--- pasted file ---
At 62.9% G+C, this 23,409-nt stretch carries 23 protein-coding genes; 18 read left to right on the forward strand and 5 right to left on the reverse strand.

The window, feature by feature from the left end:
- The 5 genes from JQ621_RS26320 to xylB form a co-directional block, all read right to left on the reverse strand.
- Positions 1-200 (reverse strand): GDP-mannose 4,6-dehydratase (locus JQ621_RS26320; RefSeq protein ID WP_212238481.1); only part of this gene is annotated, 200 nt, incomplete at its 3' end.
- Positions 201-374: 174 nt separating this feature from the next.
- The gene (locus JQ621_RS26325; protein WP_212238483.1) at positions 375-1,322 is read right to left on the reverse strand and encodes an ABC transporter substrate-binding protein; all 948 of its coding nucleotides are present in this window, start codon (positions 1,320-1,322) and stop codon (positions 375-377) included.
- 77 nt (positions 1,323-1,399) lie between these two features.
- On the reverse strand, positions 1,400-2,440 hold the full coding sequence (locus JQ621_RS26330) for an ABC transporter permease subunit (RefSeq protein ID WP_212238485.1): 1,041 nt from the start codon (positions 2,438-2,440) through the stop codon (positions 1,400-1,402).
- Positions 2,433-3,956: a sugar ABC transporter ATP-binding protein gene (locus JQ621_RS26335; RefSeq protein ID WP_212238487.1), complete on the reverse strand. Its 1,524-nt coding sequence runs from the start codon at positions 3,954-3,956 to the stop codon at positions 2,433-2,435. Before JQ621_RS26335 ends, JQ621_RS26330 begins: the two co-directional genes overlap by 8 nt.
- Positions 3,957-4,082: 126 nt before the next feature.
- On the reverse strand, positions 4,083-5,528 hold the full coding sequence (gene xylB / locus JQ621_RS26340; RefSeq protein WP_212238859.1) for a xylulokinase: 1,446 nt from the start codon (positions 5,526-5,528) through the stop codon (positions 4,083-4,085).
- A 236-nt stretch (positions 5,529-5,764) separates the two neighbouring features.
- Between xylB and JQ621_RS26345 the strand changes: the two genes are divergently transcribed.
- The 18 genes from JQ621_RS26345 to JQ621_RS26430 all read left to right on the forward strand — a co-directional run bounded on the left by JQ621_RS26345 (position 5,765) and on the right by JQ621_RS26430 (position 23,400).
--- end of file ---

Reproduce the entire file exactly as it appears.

At 62.9% G+C, this 23,409-nt stretch carries 23 protein-coding genes; 18 read left to right on the forward strand and 5 right to left on the reverse strand.

The window, feature by feature from the left end:
- The 5 genes from JQ621_RS26320 to xylB form a co-directional block, all read right to left on the reverse strand.
- Positions 1-200 (reverse strand): GDP-mannose 4,6-dehydratase (locus JQ621_RS26320; RefSeq protein ID WP_212238481.1); only part of this gene is annotated, 200 nt, incomplete at its 3' end.
- Positions 201-374: 174 nt separating this feature from the next.
- The gene (locus JQ621_RS26325; protein WP_212238483.1) at positions 375-1,322 is read right to left on the reverse strand and encodes an ABC transporter substrate-binding protein; all 948 of its coding nucleotides are present in this window, start codon (positions 1,320-1,322) and stop codon (positions 375-377) included.
- 77 nt (positions 1,323-1,399) lie between these two features.
- On the reverse strand, positions 1,400-2,440 hold the full coding sequence (locus JQ621_RS26330) for an ABC transporter permease subunit (RefSeq protein ID WP_212238485.1): 1,041 nt from the start codon (positions 2,438-2,440) through the stop codon (positions 1,400-1,402).
- Positions 2,433-3,956: a sugar ABC transporter ATP-binding protein gene (locus JQ621_RS26335; RefSeq protein ID WP_212238487.1), complete on the reverse strand. Its 1,524-nt coding sequence runs from the start codon at positions 3,954-3,956 to the stop codon at positions 2,433-2,435. Before JQ621_RS26335 ends, JQ621_RS26330 begins: the two co-directional genes overlap by 8 nt.
- Positions 3,957-4,082: 126 nt before the next feature.
- On the reverse strand, positions 4,083-5,528 hold the full coding sequence (gene xylB / locus JQ621_RS26340; RefSeq protein WP_212238859.1) for a xylulokinase: 1,446 nt from the start codon (positions 5,526-5,528) through the stop codon (positions 4,083-4,085).
- A 236-nt stretch (positions 5,529-5,764) separates the two neighbouring features.
- Between xylB and JQ621_RS26345 the strand changes: the two genes are divergently transcribed.
- The 18 genes from JQ621_RS26345 to JQ621_RS26430 all read left to right on the forward strand — a co-directional run bounded on the left by JQ621_RS26345 (position 5,765) and on the right by JQ621_RS26430 (position 23,400).